Without proper data collection and monitoring the onus remains on individuals who allege discrimination to go through the difficult and arduous process of making an individual formal complaint, with minimal chance of a successful outcome.  This has been the status quo for too long and it is time for Victoria Police to take responsibility for monitoring its own service delivery policies and practices which impact upon so many Victorians.

Whilst there are positives in this receipt trial going ahead, such as the focus on the police – public point of contact and the associated human rights training provided to police members as part of the trial, it represents a lost opportunity to answer and respond to long-running and very basic community concerns.

 

 


[1] Cultural and Indigenous Research Centre Australia, ‘Victoria Police: Review of field contact policy and processes, Final Report, November 2013’ Victoria Police [69].
[2] Victoria Police, ‘Equality is Not the Same’ Victoria Police, December 2013 [7].
[3] Ibid [8].
[4] Ibid [9].

 

The Essentials

Stop and search receipting and data monitoring by Victoria Police is the most critical racial profiling prevention measure sought by the applicants in the Haile-Michael v Konstantinidis Federal Court racial profiling litigation.

Stop and search receipting and data monitoring has three essential outcomes that work together to reduce racial profiling by police:

  1. Transparency – a receipt is meant to provide a clearly articulated reason for why a police officer decided to stop a particular person on the street.
  2. Deterrence – the requirement for police to provide a clear reason should deter stops that are based on prejudice (such as racial profiling).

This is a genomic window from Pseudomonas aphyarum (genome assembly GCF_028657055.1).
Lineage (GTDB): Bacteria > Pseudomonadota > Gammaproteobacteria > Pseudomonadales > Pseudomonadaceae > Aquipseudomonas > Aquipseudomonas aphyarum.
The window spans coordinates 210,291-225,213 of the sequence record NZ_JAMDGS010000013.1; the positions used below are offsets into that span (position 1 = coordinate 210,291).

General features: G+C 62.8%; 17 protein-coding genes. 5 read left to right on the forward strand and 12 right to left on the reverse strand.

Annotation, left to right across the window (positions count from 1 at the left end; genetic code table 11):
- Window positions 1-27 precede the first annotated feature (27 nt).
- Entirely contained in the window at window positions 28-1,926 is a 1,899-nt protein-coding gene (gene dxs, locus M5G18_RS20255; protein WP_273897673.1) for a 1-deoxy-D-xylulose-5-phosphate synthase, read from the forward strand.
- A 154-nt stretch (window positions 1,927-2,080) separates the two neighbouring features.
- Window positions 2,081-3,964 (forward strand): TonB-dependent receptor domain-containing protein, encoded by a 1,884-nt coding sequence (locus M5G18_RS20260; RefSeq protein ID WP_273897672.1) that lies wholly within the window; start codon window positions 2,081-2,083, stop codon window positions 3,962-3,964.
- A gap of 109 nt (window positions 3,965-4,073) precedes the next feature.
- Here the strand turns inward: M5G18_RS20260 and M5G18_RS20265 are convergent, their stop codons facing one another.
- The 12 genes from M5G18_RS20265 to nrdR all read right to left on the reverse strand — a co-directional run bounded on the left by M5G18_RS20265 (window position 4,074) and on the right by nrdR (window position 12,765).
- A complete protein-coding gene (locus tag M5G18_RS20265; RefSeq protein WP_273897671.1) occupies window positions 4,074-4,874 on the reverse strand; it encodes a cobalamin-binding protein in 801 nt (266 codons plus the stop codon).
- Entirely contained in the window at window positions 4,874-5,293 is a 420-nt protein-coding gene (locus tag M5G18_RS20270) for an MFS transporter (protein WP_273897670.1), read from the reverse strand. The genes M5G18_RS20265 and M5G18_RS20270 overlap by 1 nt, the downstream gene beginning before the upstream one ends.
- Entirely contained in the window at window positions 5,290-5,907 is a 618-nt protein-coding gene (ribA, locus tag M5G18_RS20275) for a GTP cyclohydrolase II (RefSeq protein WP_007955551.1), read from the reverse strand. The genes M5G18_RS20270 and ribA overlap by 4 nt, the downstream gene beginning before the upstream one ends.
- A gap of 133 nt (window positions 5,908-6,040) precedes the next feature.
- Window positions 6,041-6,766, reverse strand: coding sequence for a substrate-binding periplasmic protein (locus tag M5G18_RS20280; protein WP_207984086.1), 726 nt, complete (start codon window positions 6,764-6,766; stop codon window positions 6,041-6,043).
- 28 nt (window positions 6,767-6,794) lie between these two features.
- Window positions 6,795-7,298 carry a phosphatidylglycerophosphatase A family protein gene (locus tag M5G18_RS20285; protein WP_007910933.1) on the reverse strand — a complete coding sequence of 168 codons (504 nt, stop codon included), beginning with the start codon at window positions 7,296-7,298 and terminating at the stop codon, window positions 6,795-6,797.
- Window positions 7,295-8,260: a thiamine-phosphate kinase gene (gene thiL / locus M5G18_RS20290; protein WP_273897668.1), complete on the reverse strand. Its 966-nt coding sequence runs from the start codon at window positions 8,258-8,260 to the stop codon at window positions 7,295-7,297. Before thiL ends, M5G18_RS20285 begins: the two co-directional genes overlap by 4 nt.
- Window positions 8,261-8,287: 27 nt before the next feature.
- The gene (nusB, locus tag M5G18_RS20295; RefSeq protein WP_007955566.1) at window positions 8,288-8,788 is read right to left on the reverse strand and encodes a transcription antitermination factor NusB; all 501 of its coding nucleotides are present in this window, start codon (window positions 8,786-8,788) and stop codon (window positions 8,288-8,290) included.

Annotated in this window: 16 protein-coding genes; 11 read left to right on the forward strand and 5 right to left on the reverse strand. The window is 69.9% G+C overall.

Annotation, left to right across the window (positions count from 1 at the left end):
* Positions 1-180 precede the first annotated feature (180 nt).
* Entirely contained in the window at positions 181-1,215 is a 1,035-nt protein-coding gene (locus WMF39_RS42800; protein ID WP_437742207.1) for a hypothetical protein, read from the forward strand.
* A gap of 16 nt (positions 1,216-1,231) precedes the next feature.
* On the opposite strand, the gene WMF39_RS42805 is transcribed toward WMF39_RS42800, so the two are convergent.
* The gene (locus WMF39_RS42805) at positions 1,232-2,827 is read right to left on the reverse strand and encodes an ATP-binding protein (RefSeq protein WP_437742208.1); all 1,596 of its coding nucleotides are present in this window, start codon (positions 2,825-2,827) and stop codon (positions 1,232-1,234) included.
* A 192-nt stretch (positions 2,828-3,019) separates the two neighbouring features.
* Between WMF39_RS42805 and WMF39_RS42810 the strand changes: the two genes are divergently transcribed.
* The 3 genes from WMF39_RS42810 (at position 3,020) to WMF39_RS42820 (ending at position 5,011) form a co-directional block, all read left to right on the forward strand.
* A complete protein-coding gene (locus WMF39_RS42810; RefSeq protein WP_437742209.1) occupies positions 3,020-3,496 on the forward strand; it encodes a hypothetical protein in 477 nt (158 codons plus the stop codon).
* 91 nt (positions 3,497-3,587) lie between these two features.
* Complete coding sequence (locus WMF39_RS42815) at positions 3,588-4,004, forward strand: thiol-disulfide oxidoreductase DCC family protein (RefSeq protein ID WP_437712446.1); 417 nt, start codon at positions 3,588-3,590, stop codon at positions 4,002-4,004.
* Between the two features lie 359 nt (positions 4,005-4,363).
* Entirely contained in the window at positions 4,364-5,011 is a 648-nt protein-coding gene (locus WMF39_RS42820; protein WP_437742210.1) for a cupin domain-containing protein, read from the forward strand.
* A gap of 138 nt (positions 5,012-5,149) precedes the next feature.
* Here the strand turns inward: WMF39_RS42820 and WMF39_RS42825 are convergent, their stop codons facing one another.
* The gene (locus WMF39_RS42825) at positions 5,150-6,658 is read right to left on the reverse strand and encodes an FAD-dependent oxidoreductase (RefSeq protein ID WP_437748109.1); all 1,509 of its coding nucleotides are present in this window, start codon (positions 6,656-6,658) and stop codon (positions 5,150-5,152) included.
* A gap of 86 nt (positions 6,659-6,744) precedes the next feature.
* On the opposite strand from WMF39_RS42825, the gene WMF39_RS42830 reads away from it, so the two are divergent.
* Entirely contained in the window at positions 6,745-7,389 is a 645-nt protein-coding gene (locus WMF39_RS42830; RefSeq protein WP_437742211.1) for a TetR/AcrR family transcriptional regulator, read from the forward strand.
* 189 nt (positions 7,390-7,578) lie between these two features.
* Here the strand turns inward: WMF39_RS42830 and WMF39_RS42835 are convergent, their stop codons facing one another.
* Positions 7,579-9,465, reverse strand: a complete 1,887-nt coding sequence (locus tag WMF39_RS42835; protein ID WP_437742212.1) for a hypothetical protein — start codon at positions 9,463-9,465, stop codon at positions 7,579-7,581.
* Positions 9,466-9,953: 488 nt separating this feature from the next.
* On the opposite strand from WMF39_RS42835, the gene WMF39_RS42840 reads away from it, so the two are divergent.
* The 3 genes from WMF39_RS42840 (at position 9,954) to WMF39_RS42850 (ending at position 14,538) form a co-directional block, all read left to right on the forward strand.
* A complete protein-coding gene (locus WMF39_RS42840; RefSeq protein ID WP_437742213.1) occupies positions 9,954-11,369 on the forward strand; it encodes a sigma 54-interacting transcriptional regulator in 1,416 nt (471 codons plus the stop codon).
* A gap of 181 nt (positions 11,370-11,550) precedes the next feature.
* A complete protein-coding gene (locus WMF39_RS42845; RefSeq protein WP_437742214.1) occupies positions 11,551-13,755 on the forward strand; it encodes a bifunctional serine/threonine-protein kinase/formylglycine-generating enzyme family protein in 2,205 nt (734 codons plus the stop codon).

3. Data collection of race – is intended to provide evidence of racial dis-proportionality in stopping allowing for a) confirmation or not of whether racial profiling is occurring and b) to target areas or individual officers whose stopping is indicative of patterns of racial profiling.

In June 2013, the Equality and Human Rights Commission (EHRC) in the United Kingdom announced an 18-month programme to reduce the disproportionate targeting of stop and search on black and Asian people had led to fairer and more efficient use of the powers. Police use of stop and search had been cut by up to 50% in five areas, including London and the West Midlands, without slowing the fall in the crime rate, according to the report.

Why Receipting?

The issuing of a receipt has four benefits.

  1. It ensures police only stop those against whom reasonable grounds exist, increasing rates of successful prosecutions per stop and reducing unwarranted harassment.
  2. It provides people with clear reasons why they have been stopped. This increases community trust in the legitimacy of police actions.
  3. Thirdly, the collection and public reporting of data about the race of those stopped and the results of stops would enable the public to track any racial or ethnic disparities, boost the transparency of police activities and help identify further reforms as required. If there is a problem with any members of Victoria Police using their powers in a discriminatory manner we can do more about it.
  4. It would also save police time. British and US research indicates police waste a lot of time stopping and searching people with no justification. If stops were judged in terms of actual legal outcomes such as prosecutions, the overall number of stops could be greatly reduced, thus lowering the number of innocent people caught up in police operations, as well as the risks of racial profiling.

Receipting is an important step that Victoria Police can take to address discriminatory policing practices and perceptions of racial profiling.

“It’s great that Victoria Police are taking the initiative, and is seeing through their promises to do something about racialised policing in Victoria. It’s disappointing that ethnicity is not going to be recorded which is going to be a major drawback in terms of data collection.”

Daniel Haile-Michael, SBS News, 31/3/2015

1 Comment

Leave a reply

Your email address will not be published. Required fields are marked *

*

Enjoy this article? Like, share & stay in touch